Mobilizing the Internet of Things (IoT) Part 2 -- Raspberry Pi 3 Model B

Raspberry Pi 3 Model B

The Raspberry Pi 3 Model B is a small, inexpensive, single board computer often used by hobbyists and developers. You can pick one of these up for under $40.

The Raspberry Pi 3 Model B gets even more interesting when you start hooking it up to things - sensors, motors, switches, etc. It can drive anything from an automatic chicken coop door to a CNC machine.

Getting up and running on the Raspberry Pi 3 Model B

We will be using Node.js combined with the standard Linux mechanism for accessing GPIOs.

Install an OS that supports Node 0.12 or later

You will need to make sure that you have at least Raspbian "Jessie" (8.0) or later. The current images all meet this criteria. Earlier versions of Debian do not support Node 0.12 or later. To install the latest Raspbian image, I followed the instructions in this forum post.

Hook up to the network

I plugged in the Ethernet cable. I have DHCP, so the network "just worked."

Connect to your Raspberry Pi

On my network, I was able to find my Raspberry Pi using the name "raspberrypi.local".

If you need to find it, you can use nmap to find any machine that has port 22 (SSH) open:

$ nmap -p 22 --open -sV 192.168.0.* -Pn

Starting Nmap 7.12 ( https://nmap.org ) at 2016-06-20 16:14 PDT  
...
Nmap scan report for raspberrypi (192.168.0.21)  
Host is up (0.0017s latency).  
PORT   STATE SERVICE VERSION  
22/tcp open  ssh     (protocol 2.0)  
1 service unrecognized despite returning data. If you know the service/version, please submit the following fingerprint at https://nmap.org/cgi-bin/submit.cgi?new-service :  
SF-Port22-TCP:V=7.12%I=7%D=6/20%Time=576878D3%P=x86_64-apple-darwin15.4.0%  
SF:r(NULL,29,"SSH-2\.0-OpenSSH_6\.7p1\x20Raspbian-5\+deb8u2\r\n");  

Then I logged in using ssh to the default "pi" user account (you may get an SSH warning about the keypair, feel free to validate the fingerprint.)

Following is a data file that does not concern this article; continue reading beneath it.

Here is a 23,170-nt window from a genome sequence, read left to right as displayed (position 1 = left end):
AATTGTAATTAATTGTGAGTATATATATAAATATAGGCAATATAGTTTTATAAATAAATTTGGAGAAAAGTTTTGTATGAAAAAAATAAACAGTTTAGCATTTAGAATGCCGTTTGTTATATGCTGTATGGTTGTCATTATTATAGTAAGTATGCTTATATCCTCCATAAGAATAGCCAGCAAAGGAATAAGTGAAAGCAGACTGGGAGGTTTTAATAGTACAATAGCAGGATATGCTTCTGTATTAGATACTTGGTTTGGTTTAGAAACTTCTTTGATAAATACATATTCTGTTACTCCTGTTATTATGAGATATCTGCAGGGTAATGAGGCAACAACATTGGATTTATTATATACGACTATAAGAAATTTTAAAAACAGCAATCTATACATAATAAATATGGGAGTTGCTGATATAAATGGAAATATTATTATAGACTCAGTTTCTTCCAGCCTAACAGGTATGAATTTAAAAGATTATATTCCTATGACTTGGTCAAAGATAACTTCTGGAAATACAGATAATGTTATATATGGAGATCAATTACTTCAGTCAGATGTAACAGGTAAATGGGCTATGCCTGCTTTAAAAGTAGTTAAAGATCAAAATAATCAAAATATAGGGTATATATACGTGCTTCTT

$ ssh pi@raspberrypi.local
pi@raspberrypi.local's password:  

Make sure you maximize your storage

In order to install the new software, I made all of my SD card storage space available to the filesystem. Using the raspi-config utility, I chose the "Expand filesystem" option.

raspi-config UI

Install Node 0.12 or later

I updated all of my packages on the system and rebooted (you know, just in case.)

$ sudo apt-get update
$ sudo apt-get upgrade
$ sudo shutdown -r now

Now, the version of Node that comes with the current Raspbian distributions isn't... contemporary:

$ node --version
v0.10.29  

The "co" library used in Synchro requires Node 0.12 or later, so Node will need to be updated. I followed the instructions from https://nodejs.org/en/download/package-manager/ to install a more recent version of Node on a Debian installation:

$ curl -sL https://deb.nodesource.com/setup_4.x | sudo -E bash -
$ sudo apt-get install nodejs
$ node --version
v4.4.0  

I used the 4.X branch -- it's possible 5.X will work fine on this platform.

And updated npm while I was at it.

$ sudo npm install -g npm
/usr/bin/npm -> /usr/lib/node_modules/npm/bin/npm-cli.js
npm@3.8.2 /usr/lib/node_modules/npm  
$ npm --version
3.8.2  

Install Synchro

The instructions for installing Synchro, creating a project and creating an app are just the steps from https://synchro.io/getstarted

$ sudo npm install -g synchro
$ synchro --version
2.2.6  

Create a new Synchro project

$ mkdir SynchroRaspberryPi
$ cd SynchroRaspberryPi/
$ synchro init

Create a new Synchro app

$ synchro new pi-demo
Got config from synchro-api - Using default configuration file: config.json  
App description: Synchro Raspberry Pi Demo  
Processing file: main.js  
Processing file: package.json  
Synchro application 'pi-demo' created  

Run your Node instance

$ node app.js 
[2016-06-20 18:49:47.531] [INFO] app - Synchro server loading - Using default configuration file: config.json
[2016-06-20 18:49:49.162] [INFO] synchro-api - Creating API processor for app at path: pi-demo, debug port is: 6868
[2016-06-20 18:49:50.504] [INFO] api-request-processor - API request processor for app container: pi-demo at path: pi-demo - ready
[2016-06-20 18:49:50.545] [INFO] app - Synchro server listening on port 1337, node version: v4.4.5

Fire up Synchro Studio

Connect to your server IP from your web browser, port 1337, you should see Synchro Studio running on your Raspberry Pi:

Click on "Edit/Debug" to start editing your app.

A GPIO example

Replace your main.js with the following:

var fs = require("fs");

// Main page
//
exports.View =  
{
    title: "pi-demo",
    elements:
    [
        { control: "text", value: "Synchro Raspberry Pi Demo", fontsize: 12 },

        { control: "stackpanel", width: "*", contents: [
            { control: "toggle", caption: "{caption}", binding: { foreach: "gpios", value: "on", onToggle: { command: "toggleGpio", gpio: "{$index}" }} },
            ]}
    ]
}

function setGpio(gpio)  
{
    gpioPath = "/sys/class/gpio/gpio" + gpio.gpio;
    value = gpio.on ? "1" : "0";

    fs.appendFileSync(gpioPath + "/value", value);